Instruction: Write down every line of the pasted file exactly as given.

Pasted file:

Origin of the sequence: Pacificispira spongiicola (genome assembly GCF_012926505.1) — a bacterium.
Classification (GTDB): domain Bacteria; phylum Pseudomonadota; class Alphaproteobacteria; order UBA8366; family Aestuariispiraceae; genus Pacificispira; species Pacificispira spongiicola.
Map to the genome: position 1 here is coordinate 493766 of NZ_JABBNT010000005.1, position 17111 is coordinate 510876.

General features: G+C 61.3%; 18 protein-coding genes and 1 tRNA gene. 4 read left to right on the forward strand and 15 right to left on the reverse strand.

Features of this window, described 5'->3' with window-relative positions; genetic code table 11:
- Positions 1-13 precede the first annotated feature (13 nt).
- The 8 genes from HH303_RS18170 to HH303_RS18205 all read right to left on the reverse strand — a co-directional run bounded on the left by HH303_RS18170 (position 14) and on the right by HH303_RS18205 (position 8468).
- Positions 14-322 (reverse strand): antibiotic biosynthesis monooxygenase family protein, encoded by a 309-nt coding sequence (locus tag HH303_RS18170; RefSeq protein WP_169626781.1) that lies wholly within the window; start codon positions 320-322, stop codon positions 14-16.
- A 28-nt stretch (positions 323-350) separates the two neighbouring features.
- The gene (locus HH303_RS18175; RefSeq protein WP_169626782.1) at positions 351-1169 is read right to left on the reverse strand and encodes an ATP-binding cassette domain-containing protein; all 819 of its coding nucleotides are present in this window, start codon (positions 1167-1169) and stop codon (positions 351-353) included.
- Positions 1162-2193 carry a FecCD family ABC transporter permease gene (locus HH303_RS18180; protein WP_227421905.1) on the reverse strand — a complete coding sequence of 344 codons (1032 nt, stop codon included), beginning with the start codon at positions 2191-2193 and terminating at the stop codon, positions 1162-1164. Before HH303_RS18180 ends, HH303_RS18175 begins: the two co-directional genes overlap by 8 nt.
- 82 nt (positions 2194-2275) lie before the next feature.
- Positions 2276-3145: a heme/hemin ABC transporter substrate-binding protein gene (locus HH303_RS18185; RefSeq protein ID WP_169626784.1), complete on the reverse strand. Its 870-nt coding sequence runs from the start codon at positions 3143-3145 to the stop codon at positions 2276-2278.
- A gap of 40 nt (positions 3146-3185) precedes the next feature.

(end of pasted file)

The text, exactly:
Origin of the sequence: Pacificispira spongiicola (genome assembly GCF_012926505.1) — a bacterium.
Classification (GTDB): domain Bacteria; phylum Pseudomonadota; class Alphaproteobacteria; order UBA8366; family Aestuariispiraceae; genus Pacificispira; species Pacificispira spongiicola.
Map to the genome: position 1 here is coordinate 493766 of NZ_JABBNT010000005.1, position 17111 is coordinate 510876.

General features: G+C 61.3%; 18 protein-coding genes and 1 tRNA gene. 4 read left to right on the forward strand and 15 right to left on the reverse strand.

Features of this window, described 5'->3' with window-relative positions; genetic code table 11:
- Positions 1-13 precede the first annotated feature (13 nt).
- The 8 genes from HH303_RS18170 to HH303_RS18205 all read right to left on the reverse strand — a co-directional run bounded on the left by HH303_RS18170 (position 14) and on the right by HH303_RS18205 (position 8468).
- Positions 14-322 (reverse strand): antibiotic biosynthesis monooxygenase family protein, encoded by a 309-nt coding sequence (locus tag HH303_RS18170; RefSeq protein WP_169626781.1) that lies wholly within the window; start codon positions 320-322, stop codon positions 14-16.
- A 28-nt stretch (positions 323-350) separates the two neighbouring features.
- The gene (locus HH303_RS18175; RefSeq protein WP_169626782.1) at positions 351-1169 is read right to left on the reverse strand and encodes an ATP-binding cassette domain-containing protein; all 819 of its coding nucleotides are present in this window, start codon (positions 1167-1169) and stop codon (positions 351-353) included.
- Positions 1162-2193 carry a FecCD family ABC transporter permease gene (locus HH303_RS18180; protein WP_227421905.1) on the reverse strand — a complete coding sequence of 344 codons (1032 nt, stop codon included), beginning with the start codon at positions 2191-2193 and terminating at the stop codon, positions 1162-1164. Before HH303_RS18180 ends, HH303_RS18175 begins: the two co-directional genes overlap by 8 nt.
- 82 nt (positions 2194-2275) lie before the next feature.
- Positions 2276-3145: a heme/hemin ABC transporter substrate-binding protein gene (locus HH303_RS18185; RefSeq protein ID WP_169626784.1), complete on the reverse strand. Its 870-nt coding sequence runs from the start codon at positions 3143-3145 to the stop codon at positions 2276-2278.
- A gap of 40 nt (positions 3146-3185) precedes the next feature.